Company Insolvency Procedures

The main company insolvency procedures:

  1. Administration
  2. Creditors' Voluntary Liquidation (CVL)
  3. Winding Up
  4. Members’ Voluntarily Liquidation (MVL)
  5. Receivership
  6. Company Voluntary Arrangement (CVA)
  7. Liquidation



Administration is the procedure when an insolvency practitioner is appointed as administrator and takes over the running of the company. The administrators replace the existing company directors. The main objective with a company administration is to keep the company trading as a going concern and maximizing payments to creditors.

Read more about Administration.


Administration v Receivership

‘Administration’ and ‘Receivership’ are often confused. The key differences are as follows:

With administration an insolvency practitioner is appointed to take over control of the company’s operations. When the company enters administration, the company gains some protection against creditors. The administrator will work to establish whether there is a way for the company to satisfy its creditors and, if successful, the company can continue trading.

With receivership a creditor with a specific type of secured loan is able to enforce a contractual right to appoint a receiver to recover amounts owed. The receiver's obligation is to the secured creditor, so liquidation is most likely. Efforts to keep the company trading will only be pursued if it represents the best chance of repaying the debt.


Creditors' Voluntary Liquidation

A creditors' voluntary liquidation is an insolvency procedure when the directors of an insolvent company take the decision to go into liquidation voluntarily and wind up the company.

When the directors cannot see any way to turn the company around, liquidation may the only option. If the company cannot pay debts and invoices are being unpaid, the directors cannot continue trading as they would risk being charged with wrongful trading if the company was later forced into liquidation by a creditor and was found to have continued trading while insolvent. When the directors of a company take the decision to wind up the company, this is a creditors’ voluntary liquidation. The directors can make the choice of insolvency practitioner to handle the liquidation and payments to creditors.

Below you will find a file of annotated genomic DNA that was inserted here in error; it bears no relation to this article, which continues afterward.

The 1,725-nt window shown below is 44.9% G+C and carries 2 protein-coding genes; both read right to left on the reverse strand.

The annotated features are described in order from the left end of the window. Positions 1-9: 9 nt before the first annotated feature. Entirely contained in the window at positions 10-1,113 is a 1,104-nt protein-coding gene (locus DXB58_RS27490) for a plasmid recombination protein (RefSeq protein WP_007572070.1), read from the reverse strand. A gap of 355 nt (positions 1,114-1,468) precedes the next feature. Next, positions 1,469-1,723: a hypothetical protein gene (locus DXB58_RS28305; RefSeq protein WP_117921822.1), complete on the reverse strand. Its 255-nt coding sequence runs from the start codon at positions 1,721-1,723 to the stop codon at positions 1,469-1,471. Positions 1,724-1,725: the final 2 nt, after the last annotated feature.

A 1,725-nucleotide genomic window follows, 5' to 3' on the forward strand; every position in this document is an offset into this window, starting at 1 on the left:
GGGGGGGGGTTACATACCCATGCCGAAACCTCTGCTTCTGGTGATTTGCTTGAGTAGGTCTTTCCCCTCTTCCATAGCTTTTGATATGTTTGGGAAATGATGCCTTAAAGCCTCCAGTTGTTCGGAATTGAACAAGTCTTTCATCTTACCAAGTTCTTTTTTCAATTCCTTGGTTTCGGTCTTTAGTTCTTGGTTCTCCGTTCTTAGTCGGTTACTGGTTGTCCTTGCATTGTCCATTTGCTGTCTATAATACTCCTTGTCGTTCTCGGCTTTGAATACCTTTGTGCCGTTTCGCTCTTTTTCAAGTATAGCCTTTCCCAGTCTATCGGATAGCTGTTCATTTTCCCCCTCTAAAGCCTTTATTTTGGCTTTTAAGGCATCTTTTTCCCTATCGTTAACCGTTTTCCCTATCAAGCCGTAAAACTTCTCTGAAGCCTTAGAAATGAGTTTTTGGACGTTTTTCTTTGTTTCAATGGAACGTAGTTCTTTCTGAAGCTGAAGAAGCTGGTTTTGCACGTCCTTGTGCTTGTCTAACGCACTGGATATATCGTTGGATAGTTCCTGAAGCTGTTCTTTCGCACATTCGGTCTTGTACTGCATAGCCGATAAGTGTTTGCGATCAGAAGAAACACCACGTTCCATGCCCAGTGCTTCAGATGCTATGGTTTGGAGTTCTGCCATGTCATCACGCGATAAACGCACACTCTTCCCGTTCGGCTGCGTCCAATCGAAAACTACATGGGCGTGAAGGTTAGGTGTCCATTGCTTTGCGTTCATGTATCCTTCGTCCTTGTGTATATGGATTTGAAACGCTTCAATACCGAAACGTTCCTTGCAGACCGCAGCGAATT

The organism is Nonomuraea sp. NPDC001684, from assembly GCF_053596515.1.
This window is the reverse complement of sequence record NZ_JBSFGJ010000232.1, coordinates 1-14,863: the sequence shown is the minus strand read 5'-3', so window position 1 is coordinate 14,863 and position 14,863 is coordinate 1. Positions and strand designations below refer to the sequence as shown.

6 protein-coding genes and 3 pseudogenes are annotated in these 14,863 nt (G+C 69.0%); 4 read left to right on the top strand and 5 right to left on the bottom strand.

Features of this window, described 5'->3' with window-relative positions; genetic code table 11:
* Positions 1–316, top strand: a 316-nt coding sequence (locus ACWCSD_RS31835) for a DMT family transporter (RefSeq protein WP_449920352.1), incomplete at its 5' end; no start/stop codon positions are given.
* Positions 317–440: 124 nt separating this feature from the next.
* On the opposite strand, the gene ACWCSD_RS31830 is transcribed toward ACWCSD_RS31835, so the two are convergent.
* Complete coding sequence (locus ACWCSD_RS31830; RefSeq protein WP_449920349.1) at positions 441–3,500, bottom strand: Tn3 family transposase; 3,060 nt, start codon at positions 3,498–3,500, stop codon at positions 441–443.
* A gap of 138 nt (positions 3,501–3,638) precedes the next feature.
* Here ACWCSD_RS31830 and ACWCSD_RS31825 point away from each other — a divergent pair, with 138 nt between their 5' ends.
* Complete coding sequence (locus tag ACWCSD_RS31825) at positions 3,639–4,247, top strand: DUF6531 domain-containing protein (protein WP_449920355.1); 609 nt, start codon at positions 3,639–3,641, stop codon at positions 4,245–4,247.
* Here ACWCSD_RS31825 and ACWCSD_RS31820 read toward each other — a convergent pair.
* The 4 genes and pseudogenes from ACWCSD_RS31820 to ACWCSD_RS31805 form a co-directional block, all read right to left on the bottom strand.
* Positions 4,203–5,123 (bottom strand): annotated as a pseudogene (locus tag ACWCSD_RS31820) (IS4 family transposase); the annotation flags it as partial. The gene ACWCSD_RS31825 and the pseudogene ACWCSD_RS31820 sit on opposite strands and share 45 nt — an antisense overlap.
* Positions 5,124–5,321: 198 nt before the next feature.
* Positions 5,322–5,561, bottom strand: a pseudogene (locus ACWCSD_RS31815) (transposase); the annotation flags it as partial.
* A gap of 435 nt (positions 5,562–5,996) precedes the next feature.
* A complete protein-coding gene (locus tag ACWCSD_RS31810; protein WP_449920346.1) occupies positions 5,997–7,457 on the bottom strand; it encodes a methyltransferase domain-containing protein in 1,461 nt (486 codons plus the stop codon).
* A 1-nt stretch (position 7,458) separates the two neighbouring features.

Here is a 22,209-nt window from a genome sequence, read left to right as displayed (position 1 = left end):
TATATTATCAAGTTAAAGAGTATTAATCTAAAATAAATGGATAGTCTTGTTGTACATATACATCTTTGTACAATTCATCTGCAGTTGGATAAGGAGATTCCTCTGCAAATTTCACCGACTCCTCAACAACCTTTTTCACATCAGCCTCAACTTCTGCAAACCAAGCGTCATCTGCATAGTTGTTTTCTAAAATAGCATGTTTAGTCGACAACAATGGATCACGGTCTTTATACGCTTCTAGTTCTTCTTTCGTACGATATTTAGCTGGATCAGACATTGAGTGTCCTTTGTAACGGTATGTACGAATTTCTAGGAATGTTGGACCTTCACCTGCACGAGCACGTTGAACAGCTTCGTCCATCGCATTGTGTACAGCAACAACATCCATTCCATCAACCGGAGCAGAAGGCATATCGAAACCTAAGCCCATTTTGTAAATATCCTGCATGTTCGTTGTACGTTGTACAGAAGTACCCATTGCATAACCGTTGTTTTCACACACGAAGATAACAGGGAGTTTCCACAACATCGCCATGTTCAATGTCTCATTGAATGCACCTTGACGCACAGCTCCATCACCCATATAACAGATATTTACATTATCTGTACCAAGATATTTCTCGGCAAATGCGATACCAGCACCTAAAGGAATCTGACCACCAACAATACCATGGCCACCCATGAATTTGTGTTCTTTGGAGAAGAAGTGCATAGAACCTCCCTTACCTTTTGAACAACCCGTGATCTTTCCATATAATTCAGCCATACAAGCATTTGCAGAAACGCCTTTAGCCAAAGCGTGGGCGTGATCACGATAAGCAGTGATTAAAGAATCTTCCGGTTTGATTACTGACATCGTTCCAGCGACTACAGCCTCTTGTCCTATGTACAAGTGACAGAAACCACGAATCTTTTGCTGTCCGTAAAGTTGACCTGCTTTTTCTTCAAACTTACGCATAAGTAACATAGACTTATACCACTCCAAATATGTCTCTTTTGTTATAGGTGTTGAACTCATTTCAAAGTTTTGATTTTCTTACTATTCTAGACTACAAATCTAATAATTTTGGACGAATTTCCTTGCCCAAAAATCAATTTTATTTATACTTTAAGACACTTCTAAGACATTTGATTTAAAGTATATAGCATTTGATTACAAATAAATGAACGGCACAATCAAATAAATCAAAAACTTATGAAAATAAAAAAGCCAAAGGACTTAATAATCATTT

Read more about Creditors' Voluntary Liquidation.


Winding Up

The winding up process starts with a winding up petition presented to the courts. If the court rules that the company should be wound up it gives a winding up order.

A winding up order puts the company into compulsory liquidation.

Read more about Winding Up Petitions and Winding Up Orders.


Members’ Voluntarily Liquidation

This is a procedure that differs from other liquidation procedures because a members’ voluntarily liquidation is used when the company is not in financial difficulty, but the owners do not wish to continue running the business. In this liquidation the company is solvent and can pay all its debts and an insolvency practitioner manages the closure of the company.

Read more about Members’ Voluntary Liquidation.



Rarely used nowadays, receivership is also known as administrative receivership. This is a procedure which is only applied when a company is in default of a debenture loan agreement created prior to 15 September 2003. The loan agreement would include provision for the lender to appoint a receiver to take over the company and take whatever actions they consider in the best interests of the lender to recover as much of the debt as possible. This is a different procedure to administration.

Read more about Receivership.


Company Voluntary Arrangement

A company voluntary arrangement (CVA) is usually used when a company is heading towards financial difficulty and wants to pre-empt insolvency. A company in a company voluntary arrangement is usually still solvent, and the company directors will invite an insolvency practitioner to work with them to reach agreements with creditors and avoid the prospect of insolvency and liquidation.

Read more about Company Voluntary Arrangements.



Liquidation can be the final stage of other insolvency procedures. Both insolvent and solvent companies can be liquidated. Liquidation is the process by which the assets of a company are realized, and the proceeds redistributed. Liquidation can be either voluntary or compulsory.

Read more about Liquidation.


See also corporate insolvency:


Creditors' Voluntary Liquidation (CVL)

Winding Up Petitions and Winding Up Orders

Members’ Voluntary Liquidation (MVL)


Company Voluntary Arrangement (CVA)


Company Insolvency Procedures

Warning Signs of Insolvency


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